Digital Painterly Tips
My project required 22 painted images done digitally, and I used a combination of Corel painter and Photoshop. Each program has strengths and weaknesses, and they work best when used together. For example, Corel’s selection tools are much worse than Photoshop’s, so in the early stages of the painting (“blocking” the image) I would open the file in Photoshop (I work in PSD) and make the final drawing visible. Then I would make a new layer for the topic being drawn, like “sky”, “landscape”, “clouds” and “character”. Then I would use a 100% opaque brush with black and trace the silhouette of what that layer was going to contain in the painting. Turn the drawing layer’s Opacity down, so you can be sure you cover up to the edges. And lock the layers you aren’t using.
For this, it’s important to leave no gaps in the outline. Make it at least 5 pixels wide for the selection process. After that portion of the painting is fully outlined, select the “magic wand tool” and click OUTSIDE of the drawing outline. Then, go to the Selection menu and select “Inverse” (CTRL/CMND + SHIFT + I). That turns the selection inside out. If you select inside the outline, when you fill there will be a halo around the edge of the selection where the brush faded to white.
After you have your reversed selection, go to Edit > Fill > 50% grey, 100% opacity. This marks the whole of that object with a neutral color, which you can highlight and shade in Painter. To use this feature to it’s full potential, when you paint change the layer to “preserve opacity”. That lets you paint to the edge of the object, but transparent or partially visible pixels maintain their transparency level. Therefore, what wasn’t filled in photoshop, can’t be painted over. That lets you paint to the edge without fear of overpainting.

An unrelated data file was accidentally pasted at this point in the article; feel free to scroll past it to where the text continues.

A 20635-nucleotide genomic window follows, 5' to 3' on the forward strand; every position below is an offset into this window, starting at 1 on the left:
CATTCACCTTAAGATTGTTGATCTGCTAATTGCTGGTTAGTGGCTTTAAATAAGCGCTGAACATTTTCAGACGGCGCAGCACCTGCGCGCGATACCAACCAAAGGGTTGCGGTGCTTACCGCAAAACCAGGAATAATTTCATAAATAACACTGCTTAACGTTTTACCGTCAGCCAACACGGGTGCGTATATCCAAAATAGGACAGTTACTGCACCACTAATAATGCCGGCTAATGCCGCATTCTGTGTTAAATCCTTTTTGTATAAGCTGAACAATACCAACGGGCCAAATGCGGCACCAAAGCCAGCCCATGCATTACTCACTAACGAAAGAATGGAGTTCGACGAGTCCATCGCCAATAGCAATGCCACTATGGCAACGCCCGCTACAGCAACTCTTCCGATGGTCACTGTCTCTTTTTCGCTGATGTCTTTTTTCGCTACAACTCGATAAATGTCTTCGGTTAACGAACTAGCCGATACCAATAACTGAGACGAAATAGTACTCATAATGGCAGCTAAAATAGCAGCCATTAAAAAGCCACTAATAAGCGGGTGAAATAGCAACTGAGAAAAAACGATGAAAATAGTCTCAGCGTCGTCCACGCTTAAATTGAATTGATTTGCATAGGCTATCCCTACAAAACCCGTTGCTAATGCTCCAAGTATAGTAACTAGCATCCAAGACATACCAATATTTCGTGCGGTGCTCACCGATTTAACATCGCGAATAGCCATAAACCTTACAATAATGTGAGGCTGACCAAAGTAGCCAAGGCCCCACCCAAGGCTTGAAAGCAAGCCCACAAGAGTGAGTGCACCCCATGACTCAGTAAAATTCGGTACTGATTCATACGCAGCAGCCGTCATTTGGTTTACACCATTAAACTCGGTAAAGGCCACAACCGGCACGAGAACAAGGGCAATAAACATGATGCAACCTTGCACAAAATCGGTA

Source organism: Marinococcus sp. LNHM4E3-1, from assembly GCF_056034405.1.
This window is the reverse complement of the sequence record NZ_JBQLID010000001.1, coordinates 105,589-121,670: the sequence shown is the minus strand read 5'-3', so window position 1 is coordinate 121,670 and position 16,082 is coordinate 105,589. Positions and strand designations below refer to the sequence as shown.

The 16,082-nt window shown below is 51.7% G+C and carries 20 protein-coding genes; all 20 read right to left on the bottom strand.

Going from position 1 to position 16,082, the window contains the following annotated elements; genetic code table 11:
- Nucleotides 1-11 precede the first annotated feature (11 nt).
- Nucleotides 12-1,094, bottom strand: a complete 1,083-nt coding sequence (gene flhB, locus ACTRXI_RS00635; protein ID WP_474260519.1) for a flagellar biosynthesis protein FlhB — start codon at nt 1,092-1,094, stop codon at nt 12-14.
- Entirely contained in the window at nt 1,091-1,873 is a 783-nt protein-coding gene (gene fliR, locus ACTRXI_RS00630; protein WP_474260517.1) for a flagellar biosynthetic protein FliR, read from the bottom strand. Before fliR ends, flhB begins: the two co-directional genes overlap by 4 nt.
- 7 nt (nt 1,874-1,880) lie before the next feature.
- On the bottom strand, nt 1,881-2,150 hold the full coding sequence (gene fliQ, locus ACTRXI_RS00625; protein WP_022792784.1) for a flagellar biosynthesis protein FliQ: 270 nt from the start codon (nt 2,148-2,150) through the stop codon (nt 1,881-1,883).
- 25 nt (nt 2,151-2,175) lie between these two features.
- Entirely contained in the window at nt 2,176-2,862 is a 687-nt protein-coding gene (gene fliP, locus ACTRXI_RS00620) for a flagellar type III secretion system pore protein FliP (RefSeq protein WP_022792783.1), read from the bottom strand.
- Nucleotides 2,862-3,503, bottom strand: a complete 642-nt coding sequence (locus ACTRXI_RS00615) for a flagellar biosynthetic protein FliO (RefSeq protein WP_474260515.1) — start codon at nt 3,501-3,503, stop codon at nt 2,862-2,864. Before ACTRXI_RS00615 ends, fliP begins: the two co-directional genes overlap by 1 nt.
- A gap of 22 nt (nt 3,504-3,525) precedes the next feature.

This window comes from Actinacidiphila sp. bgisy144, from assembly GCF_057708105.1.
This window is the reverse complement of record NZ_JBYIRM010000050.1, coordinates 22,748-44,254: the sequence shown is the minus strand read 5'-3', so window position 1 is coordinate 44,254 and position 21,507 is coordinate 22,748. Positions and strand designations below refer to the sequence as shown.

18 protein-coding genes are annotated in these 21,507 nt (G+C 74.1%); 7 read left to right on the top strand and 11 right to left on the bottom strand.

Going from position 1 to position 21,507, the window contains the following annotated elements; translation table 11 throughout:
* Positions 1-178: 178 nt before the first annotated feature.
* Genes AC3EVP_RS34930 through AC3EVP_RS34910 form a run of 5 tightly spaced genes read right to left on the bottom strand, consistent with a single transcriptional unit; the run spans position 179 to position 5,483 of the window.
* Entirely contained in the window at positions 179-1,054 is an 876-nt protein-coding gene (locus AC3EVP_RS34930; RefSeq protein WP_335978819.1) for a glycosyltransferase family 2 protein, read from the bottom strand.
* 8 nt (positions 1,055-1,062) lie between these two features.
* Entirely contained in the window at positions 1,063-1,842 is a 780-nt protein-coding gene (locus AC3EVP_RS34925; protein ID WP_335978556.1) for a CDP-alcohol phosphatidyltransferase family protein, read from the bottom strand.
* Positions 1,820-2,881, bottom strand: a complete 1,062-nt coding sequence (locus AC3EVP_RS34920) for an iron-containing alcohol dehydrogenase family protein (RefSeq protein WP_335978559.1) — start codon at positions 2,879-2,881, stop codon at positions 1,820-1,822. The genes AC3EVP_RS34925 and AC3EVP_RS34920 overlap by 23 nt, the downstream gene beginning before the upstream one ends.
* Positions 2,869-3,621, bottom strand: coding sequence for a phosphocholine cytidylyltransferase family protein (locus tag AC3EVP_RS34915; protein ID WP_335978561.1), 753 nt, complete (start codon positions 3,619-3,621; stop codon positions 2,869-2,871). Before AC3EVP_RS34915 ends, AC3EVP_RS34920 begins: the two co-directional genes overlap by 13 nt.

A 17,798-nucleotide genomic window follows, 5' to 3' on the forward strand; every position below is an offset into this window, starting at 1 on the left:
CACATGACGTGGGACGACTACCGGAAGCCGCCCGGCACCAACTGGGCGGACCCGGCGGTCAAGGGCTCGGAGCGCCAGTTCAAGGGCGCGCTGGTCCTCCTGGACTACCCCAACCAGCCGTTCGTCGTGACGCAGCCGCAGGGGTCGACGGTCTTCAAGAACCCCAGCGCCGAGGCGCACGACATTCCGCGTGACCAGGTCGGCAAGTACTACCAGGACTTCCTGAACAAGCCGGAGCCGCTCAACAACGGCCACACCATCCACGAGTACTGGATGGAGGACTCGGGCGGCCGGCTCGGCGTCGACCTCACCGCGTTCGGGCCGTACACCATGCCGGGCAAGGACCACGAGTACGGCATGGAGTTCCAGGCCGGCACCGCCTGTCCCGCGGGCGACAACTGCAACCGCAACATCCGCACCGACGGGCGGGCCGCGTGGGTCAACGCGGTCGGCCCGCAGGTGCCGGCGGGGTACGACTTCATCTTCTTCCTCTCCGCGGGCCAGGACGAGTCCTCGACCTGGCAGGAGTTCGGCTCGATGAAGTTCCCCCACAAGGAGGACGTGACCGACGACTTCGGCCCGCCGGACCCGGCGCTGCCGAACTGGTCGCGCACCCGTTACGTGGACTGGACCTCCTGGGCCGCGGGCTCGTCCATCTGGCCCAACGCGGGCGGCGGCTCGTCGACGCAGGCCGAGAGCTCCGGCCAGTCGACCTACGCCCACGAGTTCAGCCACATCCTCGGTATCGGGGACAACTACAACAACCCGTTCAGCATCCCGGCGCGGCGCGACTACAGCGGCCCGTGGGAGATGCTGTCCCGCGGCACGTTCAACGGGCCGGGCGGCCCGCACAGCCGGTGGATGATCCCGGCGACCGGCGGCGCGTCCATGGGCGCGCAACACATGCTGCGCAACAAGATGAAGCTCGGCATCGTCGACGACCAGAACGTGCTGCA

Lighting Vs Value
When painting a character that had tattoos, I hatched a method that saves a huge chunk of work. In one paint layer, render the object according to the light in the scene. Create a new layer over it, and change it’s blending mode to “Overlay” (it’s in both photoshop and corel). Now paint with black to darken, and white to highlight (darken in the case of these tattoos). The overlay pixels merely adjust the brightness of the pixels underneath when only black and white are used. That way, the tattoos reflect the lighting that you have done, without the effort of reprocessing how the light would interact with each tattoo. Use this technique for various values on a subject, like different clothing. That way you only have to render the lighting once, and can divide the painting into more discrete steps.
I painted all of my project by rendering in grayscale, and then using a layer set to “Overlay” blending mode with all of the color added. Overlay uses the values of the pixels beneath it, and adds or subtracts hue and value based on the color you paint onto the overlay layer. Brighter than Brightness 50 will brighten, less will darken. 50% brightness with any hue will match whatever rendering is underneath it exactly. Use this to color your artwork, by doing the color and value separately to make each task simpler and to make mistakes easier to correct.
Lock what you aren’t working on.
Work back to front, large to small when painting.
I hope you enjoyed this article and learned something from it!